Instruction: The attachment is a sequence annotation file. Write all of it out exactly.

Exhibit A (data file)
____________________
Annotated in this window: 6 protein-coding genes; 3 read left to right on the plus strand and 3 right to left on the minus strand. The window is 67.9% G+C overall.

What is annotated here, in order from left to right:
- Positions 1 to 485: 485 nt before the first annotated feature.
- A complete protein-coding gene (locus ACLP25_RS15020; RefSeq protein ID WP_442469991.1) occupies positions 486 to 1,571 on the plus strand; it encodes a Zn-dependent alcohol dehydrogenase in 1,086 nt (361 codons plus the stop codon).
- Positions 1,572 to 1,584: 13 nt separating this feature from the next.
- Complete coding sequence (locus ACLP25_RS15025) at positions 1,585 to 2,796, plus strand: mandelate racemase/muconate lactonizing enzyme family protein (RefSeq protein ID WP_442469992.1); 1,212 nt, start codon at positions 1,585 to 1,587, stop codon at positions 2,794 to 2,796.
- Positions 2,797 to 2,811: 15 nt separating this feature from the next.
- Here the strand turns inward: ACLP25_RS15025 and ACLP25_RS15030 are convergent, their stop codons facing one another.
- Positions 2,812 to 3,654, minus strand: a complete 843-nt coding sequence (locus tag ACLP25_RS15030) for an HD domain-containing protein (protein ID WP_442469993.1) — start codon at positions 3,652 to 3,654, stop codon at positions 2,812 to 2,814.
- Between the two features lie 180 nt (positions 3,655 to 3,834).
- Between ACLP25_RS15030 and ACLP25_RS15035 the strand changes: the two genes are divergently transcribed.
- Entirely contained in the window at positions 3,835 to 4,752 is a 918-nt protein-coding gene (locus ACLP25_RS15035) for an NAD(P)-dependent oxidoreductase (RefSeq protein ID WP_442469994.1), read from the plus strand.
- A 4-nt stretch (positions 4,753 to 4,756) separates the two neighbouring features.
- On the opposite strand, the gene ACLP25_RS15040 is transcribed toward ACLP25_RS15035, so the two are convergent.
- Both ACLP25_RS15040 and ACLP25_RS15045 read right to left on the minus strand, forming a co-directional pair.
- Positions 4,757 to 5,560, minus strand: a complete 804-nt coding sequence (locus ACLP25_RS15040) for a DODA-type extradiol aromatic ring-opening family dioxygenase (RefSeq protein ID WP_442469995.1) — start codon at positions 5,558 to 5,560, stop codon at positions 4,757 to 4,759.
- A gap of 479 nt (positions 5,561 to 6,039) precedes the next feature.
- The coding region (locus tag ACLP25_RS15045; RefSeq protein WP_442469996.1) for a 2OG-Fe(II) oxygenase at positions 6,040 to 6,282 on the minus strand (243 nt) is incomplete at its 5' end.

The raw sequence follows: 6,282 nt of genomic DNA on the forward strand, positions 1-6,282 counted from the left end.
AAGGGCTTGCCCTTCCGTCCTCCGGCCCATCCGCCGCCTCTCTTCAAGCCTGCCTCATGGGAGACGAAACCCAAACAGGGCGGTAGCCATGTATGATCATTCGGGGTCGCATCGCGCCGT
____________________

Annotated in this window: 6 protein-coding genes; 3 read left to right on the plus strand and 3 right to left on the minus strand. The window is 67.9% G+C overall.

What is annotated here, in order from left to right:
- Positions 1 to 485: 485 nt before the first annotated feature.
- A complete protein-coding gene (locus ACLP25_RS15020; RefSeq protein ID WP_442469991.1) occupies positions 486 to 1,571 on the plus strand; it encodes a Zn-dependent alcohol dehydrogenase in 1,086 nt (361 codons plus the stop codon).
- Positions 1,572 to 1,584: 13 nt separating this feature from the next.
- Complete coding sequence (locus ACLP25_RS15025) at positions 1,585 to 2,796, plus strand: mandelate racemase/muconate lactonizing enzyme family protein (RefSeq protein ID WP_442469992.1); 1,212 nt, start codon at positions 1,585 to 1,587, stop codon at positions 2,794 to 2,796.
- Positions 2,797 to 2,811: 15 nt separating this feature from the next.
- Here the strand turns inward: ACLP25_RS15025 and ACLP25_RS15030 are convergent, their stop codons facing one another.
- Positions 2,812 to 3,654, minus strand: a complete 843-nt coding sequence (locus tag ACLP25_RS15030) for an HD domain-containing protein (protein ID WP_442469993.1) — start codon at positions 3,652 to 3,654, stop codon at positions 2,812 to 2,814.
- Between the two features lie 180 nt (positions 3,655 to 3,834).
- Between ACLP25_RS15030 and ACLP25_RS15035 the strand changes: the two genes are divergently transcribed.
- Entirely contained in the window at positions 3,835 to 4,752 is a 918-nt protein-coding gene (locus ACLP25_RS15035) for an NAD(P)-dependent oxidoreductase (RefSeq protein ID WP_442469994.1), read from the plus strand.
- A 4-nt stretch (positions 4,753 to 4,756) separates the two neighbouring features.
- On the opposite strand, the gene ACLP25_RS15040 is transcribed toward ACLP25_RS15035, so the two are convergent.
- Both ACLP25_RS15040 and ACLP25_RS15045 read right to left on the minus strand, forming a co-directional pair.
- Positions 4,757 to 5,560, minus strand: a complete 804-nt coding sequence (locus ACLP25_RS15040) for a DODA-type extradiol aromatic ring-opening family dioxygenase (RefSeq protein ID WP_442469995.1) — start codon at positions 5,558 to 5,560, stop codon at positions 4,757 to 4,759.
- A gap of 479 nt (positions 5,561 to 6,039) precedes the next feature.
- The coding region (locus tag ACLP25_RS15045; RefSeq protein WP_442469996.1) for a 2OG-Fe(II) oxygenase at positions 6,040 to 6,282 on the minus strand (243 nt) is incomplete at its 5' end.

The raw sequence follows: 6,282 nt of genomic DNA on the forward strand, positions 1-6,282 counted from the left end.
AAGGGCTTGCCCTTCCGTCCTCCGGCCCATCCGCCGCCTCTCTTCAAGCCTGCCTCATGGGAGACGAAACCCAAACAGGGCGGTAGCCATGTATGATCATTCGGGGTCGCATCGCGCCGT